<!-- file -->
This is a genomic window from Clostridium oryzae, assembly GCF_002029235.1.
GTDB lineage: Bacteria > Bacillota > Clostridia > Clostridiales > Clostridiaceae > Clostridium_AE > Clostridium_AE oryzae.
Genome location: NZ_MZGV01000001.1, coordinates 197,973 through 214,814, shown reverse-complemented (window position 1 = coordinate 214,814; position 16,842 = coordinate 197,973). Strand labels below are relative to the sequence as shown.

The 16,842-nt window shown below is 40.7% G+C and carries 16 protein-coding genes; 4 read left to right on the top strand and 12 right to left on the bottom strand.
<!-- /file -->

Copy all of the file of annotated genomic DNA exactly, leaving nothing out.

This is a genomic window from Clostridium oryzae, assembly GCF_002029235.1.
GTDB lineage: Bacteria > Bacillota > Clostridia > Clostridiales > Clostridiaceae > Clostridium_AE > Clostridium_AE oryzae.
Genome location: NZ_MZGV01000001.1, coordinates 197,973 through 214,814, shown reverse-complemented (window position 1 = coordinate 214,814; position 16,842 = coordinate 197,973). Strand labels below are relative to the sequence as shown.

The 16,842-nt window shown below is 40.7% G+C and carries 16 protein-coding genes; 4 read left to right on the top strand and 12 right to left on the bottom strand.